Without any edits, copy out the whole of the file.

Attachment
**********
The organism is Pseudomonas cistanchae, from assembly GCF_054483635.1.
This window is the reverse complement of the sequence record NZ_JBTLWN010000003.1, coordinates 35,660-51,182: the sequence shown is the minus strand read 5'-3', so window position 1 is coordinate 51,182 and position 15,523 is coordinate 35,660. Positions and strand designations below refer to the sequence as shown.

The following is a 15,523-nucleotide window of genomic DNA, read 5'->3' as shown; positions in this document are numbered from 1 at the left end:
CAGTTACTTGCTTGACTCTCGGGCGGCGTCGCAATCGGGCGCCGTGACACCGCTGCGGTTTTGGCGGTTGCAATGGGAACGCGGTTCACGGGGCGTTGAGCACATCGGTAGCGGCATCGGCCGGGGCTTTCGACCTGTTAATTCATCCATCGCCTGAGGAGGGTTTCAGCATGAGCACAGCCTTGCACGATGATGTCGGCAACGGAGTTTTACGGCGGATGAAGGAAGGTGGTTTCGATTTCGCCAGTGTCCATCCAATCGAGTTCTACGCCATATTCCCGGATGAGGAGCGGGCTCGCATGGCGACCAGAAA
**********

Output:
The organism is Pseudomonas cistanchae, from assembly GCF_054483635.1.
This window is the reverse complement of the sequence record NZ_JBTLWN010000003.1, coordinates 35,660-51,182: the sequence shown is the minus strand read 5'-3', so window position 1 is coordinate 51,182 and position 15,523 is coordinate 35,660. Positions and strand designations below refer to the sequence as shown.

The following is a 15,523-nucleotide window of genomic DNA, read 5'->3' as shown; positions in this document are numbered from 1 at the left end:
CAGTTACTTGCTTGACTCTCGGGCGGCGTCGCAATCGGGCGCCGTGACACCGCTGCGGTTTTGGCGGTTGCAATGGGAACGCGGTTCACGGGGCGTTGAGCACATCGGTAGCGGCATCGGCCGGGGCTTTCGACCTGTTAATTCATCCATCGCCTGAGGAGGGTTTCAGCATGAGCACAGCCTTGCACGATGATGTCGGCAACGGAGTTTTACGGCGGATGAAGGAAGGTGGTTTCGATTTCGCCAGTGTCCATCCAATCGAGTTCTACGCCATATTCCCGGATGAGGAGCGGGCTCGCATGGCGACCAGAAA